Releases of hundreds of thousands of radioactive, aggressive Lone Star ticks on the Atlantic coastal bird flyway.
Omissions of other microbes transmitted with Lyme-carrying ticks during the original outbreak (“Swiss Agent”).
Documentation of military studies where live disease-causing bacteria, some which can be spread by ticks, were sprayed from planes, boats and vehicles on the unsuspecting American public.
The Lyme Disease Association (LDA) encourages Lyme advocates, patients, and the public across the country to contact both of their US Senators to champion and support this amendment. After 45 years of Lyme disease, the truth must be uncovered.
On behalf of Pat Smith, Lyme Disease Association’s President, I am sharing this post at her request. Annie Mennella, LDA FB Moderator. 9/25/21
The Lyme Disease Association (LDA) has worked with Congressman Smith for 30 years trying to get answers on Lyme disease. The time is now ripe for this investigation to move forward and uncover Lyme’s murky origins, just as COVID’s origins are being examined. If an investigation is not done, we may never have any answers–answers which could even produce information that could help in determining treatments for TBDs or stopping their spread.
It is good news for the public and patients that In our fractured political environment, out of the 860 amendments offered for the National Defense Authorization Act (NDAA), only 476 were made in order, and this one was included in the even smaller number actually passed. This shows a huge interest by government to explore this issue of Lyme and tick-borne diseases. Also, an amendment for a government investigation passed twice before in the House in 2019 and 2020. This time we all need to help persuade the Senate to keep this amendment when both Houses go to the conference committee to iron out Senate and House bill differences.
COVID Impacts on Lyme Disease Reporting
In a new study published by the CDC, Effects of COVID-19 Pandemic on Reported Lyme Disease, United States, 2020, authors describe how the impacts of COVID-19 might have influenced Lyme disease case reporting in 2020. Investigators explored 4 data sources to assess how the COVID-19 pandemic may have influenced reporting of Lyme disease cases in 2020. Surveys that were conducted indicate that residents in the United States spent more time in the outdoors in 2020 than in 2019, but that reports of tick bite–related ER visits and Lyme disease laboratory tests were fewer. Authors indicate that although outdoor exposures were higher, case reporting for Lyme disease in 2020 may have been “artificially reduced” due to changes in people’s medical care seeking behavior in response to the COVID-19 pandemic. Additionally, many health departments were limited in resources to investigate Lyme disease case reports in 2020 due to the increased workload created by the COVID-19 pandemic.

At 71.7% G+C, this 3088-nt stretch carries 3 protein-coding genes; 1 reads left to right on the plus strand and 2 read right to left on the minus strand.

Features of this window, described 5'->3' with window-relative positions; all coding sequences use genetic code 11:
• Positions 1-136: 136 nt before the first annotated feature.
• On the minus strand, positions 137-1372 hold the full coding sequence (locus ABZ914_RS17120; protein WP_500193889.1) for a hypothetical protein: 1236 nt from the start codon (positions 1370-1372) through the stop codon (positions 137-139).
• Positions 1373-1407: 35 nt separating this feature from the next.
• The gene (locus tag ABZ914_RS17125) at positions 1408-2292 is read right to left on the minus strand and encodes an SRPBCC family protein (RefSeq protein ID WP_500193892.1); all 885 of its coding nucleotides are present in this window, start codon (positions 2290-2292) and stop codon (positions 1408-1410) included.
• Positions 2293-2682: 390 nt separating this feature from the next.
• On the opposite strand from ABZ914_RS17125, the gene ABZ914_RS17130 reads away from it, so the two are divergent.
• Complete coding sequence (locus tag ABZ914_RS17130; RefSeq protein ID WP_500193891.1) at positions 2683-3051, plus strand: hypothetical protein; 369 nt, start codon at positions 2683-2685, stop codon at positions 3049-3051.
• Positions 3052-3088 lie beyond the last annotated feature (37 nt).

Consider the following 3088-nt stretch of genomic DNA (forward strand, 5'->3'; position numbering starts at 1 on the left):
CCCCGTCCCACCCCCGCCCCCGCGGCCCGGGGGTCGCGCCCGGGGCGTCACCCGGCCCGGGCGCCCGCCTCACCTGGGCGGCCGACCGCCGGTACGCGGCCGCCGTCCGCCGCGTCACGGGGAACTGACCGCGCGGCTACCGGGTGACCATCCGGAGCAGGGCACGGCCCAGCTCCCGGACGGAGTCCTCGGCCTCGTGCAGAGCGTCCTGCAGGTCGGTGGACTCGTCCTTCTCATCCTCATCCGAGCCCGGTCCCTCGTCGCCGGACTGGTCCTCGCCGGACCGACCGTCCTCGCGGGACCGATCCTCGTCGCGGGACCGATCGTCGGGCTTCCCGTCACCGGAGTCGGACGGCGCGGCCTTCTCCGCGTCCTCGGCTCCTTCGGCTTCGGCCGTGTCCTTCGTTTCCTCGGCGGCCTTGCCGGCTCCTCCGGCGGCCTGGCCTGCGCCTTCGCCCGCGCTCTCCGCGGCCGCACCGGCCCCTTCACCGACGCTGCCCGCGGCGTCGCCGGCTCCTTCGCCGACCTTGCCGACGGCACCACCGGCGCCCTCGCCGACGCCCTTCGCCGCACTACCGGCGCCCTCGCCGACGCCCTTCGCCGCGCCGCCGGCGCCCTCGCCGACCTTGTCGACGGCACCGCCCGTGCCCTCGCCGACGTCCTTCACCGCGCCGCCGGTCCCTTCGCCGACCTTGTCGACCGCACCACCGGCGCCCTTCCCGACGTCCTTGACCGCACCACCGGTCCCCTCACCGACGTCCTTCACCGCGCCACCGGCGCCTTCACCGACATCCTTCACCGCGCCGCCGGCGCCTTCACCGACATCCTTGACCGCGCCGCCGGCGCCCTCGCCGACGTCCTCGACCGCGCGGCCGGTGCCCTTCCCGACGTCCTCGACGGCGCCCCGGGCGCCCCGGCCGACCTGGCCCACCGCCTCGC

The LDA was started as an organization of patients and families of patients 30 years ago and continues to be so and has had an online doctor referral system for 15 years—a system which was the first automated referral for LLMDs doctors across the US who treat Lyme disease. The updated system provides a higher level of information, is easier to use, provides more searches and providers. The Lyme Disease Association thanks the LDA team and all those in the Lyme community who provided input into the system’s development by the Team for making this happen.
Launch of Columbia’s Cohen Center for Health and Recovery from Tick-Borne Diseases
A group of Columbia physicians, led by Brian Fallon MD, MPH, Professor of Psychiatry at Columbia University Irving Medical Center and the director of Columbia’s Lyme and Tick-Borne Diseases Research Center, continues with plans to dramatically expand their efforts in combating the growing threat of Lyme & TBD to public health in the US. Thanks to a $16 million gift from the Steven & Alexandra Cohen Foundation, announced earlier this year, the group recently launched a new clinical program, the Cohen Center for Health and Recovery from Tick-Borne Diseases. The center, committed solely to the treatment of Lyme and similar conditions, such as anaplasmosis, babesiosis, and Rocky Mountain spotted fever, will be the first of its kind in New York City.
Columbia’s Lyme and Tick-Borne Diseases Research Center* has been conducting critical research as well as specializing in treatment of the most complex cases. Cohen Center for Health and Recovery from Tick-Borne Diseases will provide clinical services to patients in all stages of disease, with a focus on helping those who suffer from chronic health complications that are likely the result of infections contracted months or even years prior. *(The Research Center was established in 2008 by the Lyme Disease Association Inc. and Time for Lyme [GLA]).